Attempt at first novel ends with arrival of a remarkable look-alike
A little over 10 years ago, mostly at the urging of a friend, I wrote my first novel. It took me about a year, including some lengthy interruptions, and though it was challenging at times, I greatly enjoyed the process.
When the book was (more or less) done, I gave it to read to a few friends and family members, who told me, in some cases enthusiastically, that they liked it.
And then…I did nothing with it.
Through some neurotic combination of laziness, fear of possible success and general perverseness that has characterized much of my adult life, I made next to no effort to market the manuscript to agents or publishers.
You’d think the hard part would be writing a book, not offering it. Not for me, apparently. Maybe I had received the gratification I was looking for simply from the response I got from the acquaintances who had read it, and felt no need for further affirmation. I’m not sure.
All I know is that, after a few years, I had almost forgotten I wrote it. Now and then I’d remember, reread a few chapters, and decide that I really ought to do something with it. I thought occasionally of turning it into a screenplay.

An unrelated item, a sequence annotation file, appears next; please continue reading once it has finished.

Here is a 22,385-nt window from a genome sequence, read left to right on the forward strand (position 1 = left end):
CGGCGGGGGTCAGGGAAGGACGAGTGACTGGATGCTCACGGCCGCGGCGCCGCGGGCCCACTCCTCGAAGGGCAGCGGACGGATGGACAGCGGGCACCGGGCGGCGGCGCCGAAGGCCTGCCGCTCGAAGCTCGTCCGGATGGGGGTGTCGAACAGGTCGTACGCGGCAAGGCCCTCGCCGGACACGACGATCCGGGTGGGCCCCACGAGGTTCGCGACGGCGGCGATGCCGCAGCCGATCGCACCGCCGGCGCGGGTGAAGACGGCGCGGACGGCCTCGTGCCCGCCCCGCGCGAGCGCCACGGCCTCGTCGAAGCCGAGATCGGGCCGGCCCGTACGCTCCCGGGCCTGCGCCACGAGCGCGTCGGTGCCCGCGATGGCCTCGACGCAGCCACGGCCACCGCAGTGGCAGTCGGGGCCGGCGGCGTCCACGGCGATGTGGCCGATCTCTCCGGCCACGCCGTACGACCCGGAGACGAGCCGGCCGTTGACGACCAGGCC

But then I’d get busy with something else, and neglect it for two or three more years.
My novel was called Super Eight Days, and it was about a group of teenagers in small-town Pennsylvania in the late ‘70s making their own scary pictures with a Super 8mm movie camera.
That was then. It wasn’t until earlier this year that I became aware of the J.J. Abrams film Super 8, now in theaters, which is about a group of teenage kids in small-town Ohio of the late ‘70s making their own scary pictures with a Super 8mm movie camera.
As far as I tell that’s roughly where the similarities end. The Abrams movie turns into some sort of sci-fi thriller, as the kids encounter an alien menace, whereas my book was an attempt at a classic American form, the coming-of-age story, the Summer That Changed Everything.
I haven’t gotten to see the movie yet, though the TV ads make it look like fun. I should add that I was a little dismayed at the news of Abrams’ movie because I thought that, if I ever did get around to doing something with my original Super Eight Days, I’d probably need to change the title, just to avoid confusion.
But as Super 8’s release got closer, I thought, why? The titles aren’t identical, and in any case I loved my title, and I thought of it independently, and probably first.
I didn’t mean for this to become such a confessional on the follies of my psychology. I really just wanted to say that I decided to make my Super Eight Days available as an e-book on Amazon Kindle. It costs just 99 cents—less than even a matinee ticket to J.J.’s Super 8.